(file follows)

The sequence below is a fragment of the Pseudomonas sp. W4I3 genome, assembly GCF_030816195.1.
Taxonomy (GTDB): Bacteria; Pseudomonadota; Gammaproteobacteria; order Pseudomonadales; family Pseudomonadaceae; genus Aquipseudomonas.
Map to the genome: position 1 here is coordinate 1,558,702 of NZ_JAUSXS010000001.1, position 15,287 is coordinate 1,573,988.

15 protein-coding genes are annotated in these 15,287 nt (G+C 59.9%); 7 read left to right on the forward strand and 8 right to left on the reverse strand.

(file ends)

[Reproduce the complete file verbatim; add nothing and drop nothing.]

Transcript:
The sequence below is a fragment of the Pseudomonas sp. W4I3 genome, assembly GCF_030816195.1.
Taxonomy (GTDB): Bacteria; Pseudomonadota; Gammaproteobacteria; order Pseudomonadales; family Pseudomonadaceae; genus Aquipseudomonas.
Map to the genome: position 1 here is coordinate 1,558,702 of NZ_JAUSXS010000001.1, position 15,287 is coordinate 1,573,988.

15 protein-coding genes are annotated in these 15,287 nt (G+C 59.9%); 7 read left to right on the forward strand and 8 right to left on the reverse strand.